I feel a little unsure about posting about this. I want to, but I'm internally cringing at the idea of foisting my holiday snaps on people. I've reconciled myself by remembering that most of my posts are plain self indulgent, and it's not as if I'm forcing anyone to read...
We LOVED Hanoi. It's a perfect place to feel comfortably disoriented in. It hustles and bustles and assaults all your senses - the word cacophony is irrisistable - yet we felt instantly relaxed and immersed in it. We kept getting lucky in Hanoi. We'd step into places that didn't look promising from the outside, only to find somewhere that delighted us one way or another. In hindsight this has little to do with luck, Hanoi is just that kind of place.
Walking around Sapa
Breathtaking in every sense. This area had good fit my preconceived mental image of Vietnam - paddy fields, misty hills, colourful village life. We organised this trip through Handspan and were really happy with it. The walking was moderately challenging (though had it been wet, it would have been tough), and we were given just the right amount of looking after by our guide and homestay hosts. We managed to get far enough away from the tourist hordes without feeling like we were intruding in places where we had no right to be. This is a tension I often feel very uneasy about - one of the reasons I'm rubbish at travel - so it was satisfying to get it right for a change.
Kayaking around Halong Bay
Another trip organised with Handspan, and another fantastic experience. Halong Bay has a landscape that seems more fantastical than real. Yet the floating houses populated by people subsisting on fishing makes the reality unforgettable. Kayaking is a great way to get around the bay, the pace and perspective are perfect.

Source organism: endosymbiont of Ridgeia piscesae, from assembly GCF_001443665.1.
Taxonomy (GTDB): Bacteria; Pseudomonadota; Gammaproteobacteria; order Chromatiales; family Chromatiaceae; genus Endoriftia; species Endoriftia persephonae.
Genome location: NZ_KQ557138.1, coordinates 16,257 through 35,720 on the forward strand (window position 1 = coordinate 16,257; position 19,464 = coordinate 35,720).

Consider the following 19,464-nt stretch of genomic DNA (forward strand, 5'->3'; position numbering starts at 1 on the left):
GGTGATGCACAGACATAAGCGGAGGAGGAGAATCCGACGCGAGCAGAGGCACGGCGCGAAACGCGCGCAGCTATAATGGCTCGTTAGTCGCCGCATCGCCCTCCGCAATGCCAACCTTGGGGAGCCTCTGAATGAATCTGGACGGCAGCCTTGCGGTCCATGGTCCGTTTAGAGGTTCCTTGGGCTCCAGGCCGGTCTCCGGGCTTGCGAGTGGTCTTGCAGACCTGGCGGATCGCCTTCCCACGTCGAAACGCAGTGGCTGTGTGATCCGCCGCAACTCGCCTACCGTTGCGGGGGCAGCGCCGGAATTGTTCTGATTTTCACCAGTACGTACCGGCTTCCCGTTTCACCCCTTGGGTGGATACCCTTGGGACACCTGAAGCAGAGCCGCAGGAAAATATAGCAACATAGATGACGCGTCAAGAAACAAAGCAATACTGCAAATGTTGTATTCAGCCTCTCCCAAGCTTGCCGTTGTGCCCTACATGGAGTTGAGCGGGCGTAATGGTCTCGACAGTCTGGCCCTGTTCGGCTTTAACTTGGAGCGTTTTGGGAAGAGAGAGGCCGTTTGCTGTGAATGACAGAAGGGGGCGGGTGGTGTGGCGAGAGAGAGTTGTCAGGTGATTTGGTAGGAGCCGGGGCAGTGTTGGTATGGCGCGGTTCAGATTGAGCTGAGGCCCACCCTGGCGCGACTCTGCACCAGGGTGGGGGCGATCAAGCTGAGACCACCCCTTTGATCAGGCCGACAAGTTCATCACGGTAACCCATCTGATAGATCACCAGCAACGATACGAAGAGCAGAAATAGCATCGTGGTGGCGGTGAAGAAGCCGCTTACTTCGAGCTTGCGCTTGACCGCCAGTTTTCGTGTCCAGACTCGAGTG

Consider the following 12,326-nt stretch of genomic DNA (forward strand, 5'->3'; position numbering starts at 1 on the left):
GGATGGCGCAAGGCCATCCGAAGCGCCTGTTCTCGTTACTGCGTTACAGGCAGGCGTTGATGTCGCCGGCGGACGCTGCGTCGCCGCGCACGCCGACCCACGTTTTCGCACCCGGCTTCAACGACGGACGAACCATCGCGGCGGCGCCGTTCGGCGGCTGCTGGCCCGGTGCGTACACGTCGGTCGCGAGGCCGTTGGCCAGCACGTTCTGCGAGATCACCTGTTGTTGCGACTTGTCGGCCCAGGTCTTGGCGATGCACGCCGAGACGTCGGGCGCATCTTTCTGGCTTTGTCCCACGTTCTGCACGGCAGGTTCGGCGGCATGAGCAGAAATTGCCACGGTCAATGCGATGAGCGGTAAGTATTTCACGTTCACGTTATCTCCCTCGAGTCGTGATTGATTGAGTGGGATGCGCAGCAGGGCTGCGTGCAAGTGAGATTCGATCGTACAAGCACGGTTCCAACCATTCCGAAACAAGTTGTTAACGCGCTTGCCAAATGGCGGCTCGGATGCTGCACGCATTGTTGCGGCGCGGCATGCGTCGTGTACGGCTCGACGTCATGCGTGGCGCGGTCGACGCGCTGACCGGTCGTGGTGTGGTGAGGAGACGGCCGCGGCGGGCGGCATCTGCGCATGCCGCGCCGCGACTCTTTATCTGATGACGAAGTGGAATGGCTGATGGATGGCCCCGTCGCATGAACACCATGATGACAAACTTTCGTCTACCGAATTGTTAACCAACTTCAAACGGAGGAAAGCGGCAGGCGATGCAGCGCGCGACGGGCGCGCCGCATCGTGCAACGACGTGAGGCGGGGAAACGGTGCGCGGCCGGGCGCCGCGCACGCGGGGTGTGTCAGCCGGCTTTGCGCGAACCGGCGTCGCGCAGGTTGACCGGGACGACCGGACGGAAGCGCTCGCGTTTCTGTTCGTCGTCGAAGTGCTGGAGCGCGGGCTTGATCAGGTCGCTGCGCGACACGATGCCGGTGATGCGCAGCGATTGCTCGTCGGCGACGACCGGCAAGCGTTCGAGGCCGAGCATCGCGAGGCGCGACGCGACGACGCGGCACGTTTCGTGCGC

Or Ho Chi Min City, if you prefer. We didn't spend long here, and didn't manage to get much of a feel for it. We stayed in a smart area with an anonymous 'big city' feel. We walked to the backpacking area, which had a full-on backpacking feel. In between we saw snippets of the real city, where people worked and lived, but didn't enough time to linger.
Boats and Bikes in the Mekong Delta
The Mekong Delta was a different world from everywhere else we saw in Vietnam. Low, lush and wet, drowned in muddy orange water. This was the first 'great' river I've seen, and the vastness of the mighty Mekong overwhelmed me. We were a little disappointed with our trip (organised with Sinhbalo) as we felt rushed, particularly while biking.
Our friends Jeff & Ingrid tipped us off about this island. The perfect place to relax at the end of a busy trip. We feel very lucky to have got to see it when we did. It's on the cusp of becoming somewhere very different. An international airport is planned for 2010, and there are a number of swanky resorts being developed.
The wonderful Tropicana is a place that has got the right things right. The drinks weren't free, but the beach was idylic and we adored our comfortably shabby bungalow with its rocking chairs and frogs. Friendliness was promised and delivered in spades.
We re-met American artists Joe and Mary here. We had initially bumped into in Halong Bay. Joe's going to be in the country for a while and is keeping a blog, Waterland Diaries about his travels and contemporary art in Vietnam. Two weeks was too short for me to get a satisfactory understanding of the people and the place, so I will be reading Joe's blog with interest.